Orthodox Church formalizes objection to constitutional declaration (Egypt Independent) Today, the Coptic Orthodox Church submitted to the Egyptian presidency a memorandum of legal objections to the recent constitutional declaration, a state-run news website quoted the Rev. Felopateer Gamil Aziz of Virgin Church in Faisal as writing on his Facebook and Twitter accounts. The church understands the nature of the constitutional declaration in the transitional phase and proposes the preparation of a new constitution for the country, different than the suspended constitution, he said. A meeting will be held today between the church and advisers of the interim president to discuss these objections, he said…



Tags: Egypt Refugees CNEWA Syrian Civil War CNEWA Canada

11 July 2013
Velma Harasen




Velma Harasen, former national president of the Catholic Women’s League of Canada, meets children at the Infant Welfare Center in Jerusalem. (photo: CNEWA)

Velma Harasen is the past national president of the Catholic Women’s League (C.W.L.) of Canada. We asked for her reflections after participating in the C.W.L.’s Holy Land pilgrimage with CNEWA. She shares her thoughts below:

What a blessing, what a gift to have journeyed in pilgrimage to the Holy Land with a small group that soon became like family. My daughter, Lori, was my accompanying family.

Our guide Alex, a Palestinian Christian, was an amazing source of information and referred to Bible readings at the various holy sites that we visited. A tearful departure spoke volumes of the love and respect we had for him.

Father Geoff celebrated Mass for us and truly served as our spiritual leader, including when we renewed our baptismal promises at the river Jordan. He may never know how much he meant to all of us but hopefully our gift of the handmade purple stole expressed our thanks.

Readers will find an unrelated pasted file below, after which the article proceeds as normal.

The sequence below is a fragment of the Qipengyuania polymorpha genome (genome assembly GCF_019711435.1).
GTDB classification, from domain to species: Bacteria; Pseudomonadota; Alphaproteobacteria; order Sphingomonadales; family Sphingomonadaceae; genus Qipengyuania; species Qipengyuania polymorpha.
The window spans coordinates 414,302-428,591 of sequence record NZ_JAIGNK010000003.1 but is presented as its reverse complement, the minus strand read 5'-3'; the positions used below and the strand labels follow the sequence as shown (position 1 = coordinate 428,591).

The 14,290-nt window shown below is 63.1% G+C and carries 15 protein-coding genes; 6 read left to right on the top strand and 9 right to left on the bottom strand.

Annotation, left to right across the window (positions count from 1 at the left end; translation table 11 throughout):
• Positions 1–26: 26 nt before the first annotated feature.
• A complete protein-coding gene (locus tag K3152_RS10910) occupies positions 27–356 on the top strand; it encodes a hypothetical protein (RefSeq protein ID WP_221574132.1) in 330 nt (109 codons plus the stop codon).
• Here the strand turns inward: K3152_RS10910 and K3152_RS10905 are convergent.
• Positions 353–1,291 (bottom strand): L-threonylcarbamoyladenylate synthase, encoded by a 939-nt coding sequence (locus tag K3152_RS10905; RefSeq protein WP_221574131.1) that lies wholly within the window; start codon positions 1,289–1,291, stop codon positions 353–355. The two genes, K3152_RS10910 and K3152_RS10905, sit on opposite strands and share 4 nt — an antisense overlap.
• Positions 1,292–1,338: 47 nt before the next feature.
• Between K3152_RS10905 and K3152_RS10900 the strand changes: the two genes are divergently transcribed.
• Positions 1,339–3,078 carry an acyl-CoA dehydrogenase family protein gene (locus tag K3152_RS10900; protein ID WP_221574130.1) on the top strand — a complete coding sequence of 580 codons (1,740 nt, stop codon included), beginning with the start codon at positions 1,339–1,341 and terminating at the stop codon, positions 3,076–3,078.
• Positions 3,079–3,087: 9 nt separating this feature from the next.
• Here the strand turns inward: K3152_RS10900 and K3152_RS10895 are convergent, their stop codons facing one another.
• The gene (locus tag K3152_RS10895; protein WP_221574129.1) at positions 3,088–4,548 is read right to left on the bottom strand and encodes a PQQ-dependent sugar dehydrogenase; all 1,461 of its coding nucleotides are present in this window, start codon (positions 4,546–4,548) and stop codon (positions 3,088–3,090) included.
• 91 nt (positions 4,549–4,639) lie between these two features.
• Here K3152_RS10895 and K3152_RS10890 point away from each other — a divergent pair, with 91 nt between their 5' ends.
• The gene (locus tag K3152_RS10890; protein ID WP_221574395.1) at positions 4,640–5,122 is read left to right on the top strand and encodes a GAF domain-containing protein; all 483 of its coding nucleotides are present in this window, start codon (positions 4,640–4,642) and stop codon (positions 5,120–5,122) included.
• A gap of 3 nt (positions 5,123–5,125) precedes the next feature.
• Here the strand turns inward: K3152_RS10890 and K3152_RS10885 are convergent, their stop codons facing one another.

I have been to the Holy Land twice before but this pilgrimage was very special to me. We met, mingled and ate with the Christians of the Holy Land and learned more about their daily struggles. Life is not easy!

In a local parish in Reineh, we attended a Latin Mass celebrated in Arabic and were treated to a reception afterward. We visited a number of projects supported by CNEWA, plus the two projects that were part of Velma’s Dream.

The Shepherds’ Field Hospital in Beit Sahour is operated by the Cooperative Society for Health Welfare, which is comprised of local families maintaining the hospital for the poor of the area, mainly pregnant women and babies. With limited resources, they serve their community with Christian love. We met the board, the midwife, nurse and a doctor who volunteers his time.

In a very small, sparse labor and delivery room with two narrow beds, I wondered aloud how they could manage should there be two mothers in labor at the same time! The response: “Sometimes we have three; we can manage!” The board is working hard to build a larger facility and was proud to show us the excavation!

The Infant Welfare Center is in the heart of Old City of Jerusalem. Children from the age of 4 months to 5 years are accommodated in the daycare. When we were there, the babies were enjoying their afternoon nap. However, we spent time with the older ones assembling puzzles, talking and singing. One class made thank you cards for each of us while, in another class, we joined in singing “Row, Row, Row Your Boat”! The center also operates programs for teens to keep them in school and off the streets.

I was affirmed that both these projects supported by the Catholic Women’s League were worthy and our donations were put to very good use! We have made a difference!



Tags: Children Israel Holy Land Pilgrimage/pilgrims Holy Land Christians